MATHEMATICS DEPTH-OF-KNOWLEDGE LEVELS
Level 1 (Recall) includes the recall of information such as a fact, definition, term, or a simple procedure, as well as performing a simple algorithm or applying a formula. That is, in mathematics a one-step, well-defined, and straight algorithmic procedure should be included at this lowest level. Other key words that signify a Level 1 include "identify," "recall," "recognize," "use," and "measure." Verbs such as "describe" and "explain" could be classified at different levels depending on what is to be described and explained.
Level 2 (Skill/Concept) includes the engagement of some mental processing beyond a habitual response. A Level 2 assessment item requires students to make some decisions as to how to approach the problem or activity, whereas Level 1 requires students to demonstrate a rote response, perform a well-known algorithm, follow a set procedure (like a recipe), or perform a clearly defined series of steps. Keywords that generally distinguish a Level 2 item include "classify," "organize," "estimate," "make observations," "collect and display data," and "compare data." These actions imply more than one step. For example, to compare data requires first identifying characteristics of the objects or phenomenon and then grouping or ordering the objects. Some action verbs, such as "explain," "describe," or "interpret" could be classified at different levels depending on the object of the action. For example, if an item required students to explain how light affects mass by indicating there is a relationship between light and heat, this is considered a Level 2. Interpreting information from a simple graph, requiring reading information from the graph, also is a Level 2. Interpreting information from a complex graph that requires some decisions on what features of the graph need to be considered and how information from the graph can be aggregated is a Level 3. Caution is warranted in interpreting Level 2 as only skills because some reviewers will interpret skills very narrowly, as primarily numerical skills, and such interpretation excludes from this level other skills such as visualization skills and probability skills, which may be more complex simply because they are less common. Other Level 2 activities include explaining the purpose and use of experimental procedures; carrying out experimental procedures; making observations and collecting data; classifying, organizing, and comparing data; and organizing and displaying data in tables, graphs, and charts.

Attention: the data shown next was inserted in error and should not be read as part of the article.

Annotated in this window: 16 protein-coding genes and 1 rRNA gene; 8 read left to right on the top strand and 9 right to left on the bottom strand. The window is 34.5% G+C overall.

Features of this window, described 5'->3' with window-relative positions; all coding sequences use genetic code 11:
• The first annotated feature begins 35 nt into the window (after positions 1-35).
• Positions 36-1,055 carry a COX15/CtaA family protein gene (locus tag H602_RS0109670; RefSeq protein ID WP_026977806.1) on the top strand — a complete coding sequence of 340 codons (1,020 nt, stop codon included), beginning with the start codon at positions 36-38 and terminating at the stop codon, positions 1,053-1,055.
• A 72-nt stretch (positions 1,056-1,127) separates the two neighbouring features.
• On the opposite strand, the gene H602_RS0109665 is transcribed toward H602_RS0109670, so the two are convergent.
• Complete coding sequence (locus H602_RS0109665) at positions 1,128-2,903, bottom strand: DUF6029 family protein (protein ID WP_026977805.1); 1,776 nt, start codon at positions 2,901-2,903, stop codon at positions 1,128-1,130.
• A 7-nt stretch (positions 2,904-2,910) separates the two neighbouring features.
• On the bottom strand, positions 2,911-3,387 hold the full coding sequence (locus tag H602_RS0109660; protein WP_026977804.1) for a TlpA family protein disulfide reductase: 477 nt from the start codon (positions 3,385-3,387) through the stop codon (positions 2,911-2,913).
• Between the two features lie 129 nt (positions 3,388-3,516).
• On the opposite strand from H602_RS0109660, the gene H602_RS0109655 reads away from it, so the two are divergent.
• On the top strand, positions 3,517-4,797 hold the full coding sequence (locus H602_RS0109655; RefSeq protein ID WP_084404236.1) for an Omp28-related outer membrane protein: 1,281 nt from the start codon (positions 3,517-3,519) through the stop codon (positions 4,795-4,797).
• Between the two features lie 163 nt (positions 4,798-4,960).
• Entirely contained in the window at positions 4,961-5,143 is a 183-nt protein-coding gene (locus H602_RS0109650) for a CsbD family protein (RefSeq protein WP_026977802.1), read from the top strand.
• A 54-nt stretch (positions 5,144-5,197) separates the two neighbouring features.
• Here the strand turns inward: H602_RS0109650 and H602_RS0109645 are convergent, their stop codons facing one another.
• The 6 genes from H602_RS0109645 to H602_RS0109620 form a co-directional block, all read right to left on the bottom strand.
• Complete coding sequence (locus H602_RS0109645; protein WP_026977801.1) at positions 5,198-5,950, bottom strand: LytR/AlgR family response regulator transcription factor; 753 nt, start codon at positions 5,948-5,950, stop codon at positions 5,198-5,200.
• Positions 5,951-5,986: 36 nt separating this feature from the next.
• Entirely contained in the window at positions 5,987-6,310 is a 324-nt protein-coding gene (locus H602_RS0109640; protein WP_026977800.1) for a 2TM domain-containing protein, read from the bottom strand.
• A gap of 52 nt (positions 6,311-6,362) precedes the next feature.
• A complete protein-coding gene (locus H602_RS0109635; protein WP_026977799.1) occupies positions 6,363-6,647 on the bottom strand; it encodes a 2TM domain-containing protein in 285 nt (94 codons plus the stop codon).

Level 3 (Strategic Thinking) requires reasoning, planning, using evidence, and a higher level of thinking than the previous two levels. In most instances, requiring students to explain their thinking is a Level 3. Activities that require students to make conjectures are also at this level. The cognitive demands at Level 3 are complex and abstract. The complexity does not result from the fact that there are multiple answers, a possibility for both Levels 1 and 2, but because the task requires more demanding reasoning. An activity, however, that has more than one possible answer and requires students to justify the response they give would most likely be a Level 3. Other Level 3 activities include drawing conclusions from observations; citing evidence and developing a logical argument for concepts; explaining phenomena in terms of concepts; and using concepts to solve problems.
Level 4 (Extended Thinking) requires complex reasoning, planning, developing, and thinking most likely over an extended period of time. The extended time period is not a distinguishing factor if the required work is only repetitive and does not require applying significant conceptual understanding and higher-order thinking. For example, if a student has to take the water temperature from a river each day for a month and then construct a graph, this would be classified as a Level 2. However, if the student is to conduct a river study that requires taking into consideration a number of variables, this would be a Level 4. At Level 4, the cognitive demands of the task should be high and the work should be very complex. Students should be required to make several connections—relate ideas within the content area or among content areas—and have to select one approach among many alternatives on how the situation should be solved, in order to be at this highest level. Level 4 activities include designing and conducting experiments; making connections between a finding and related concepts and phenomena; combining and synthesizing ideas into new concepts; and critiquing experimental designs.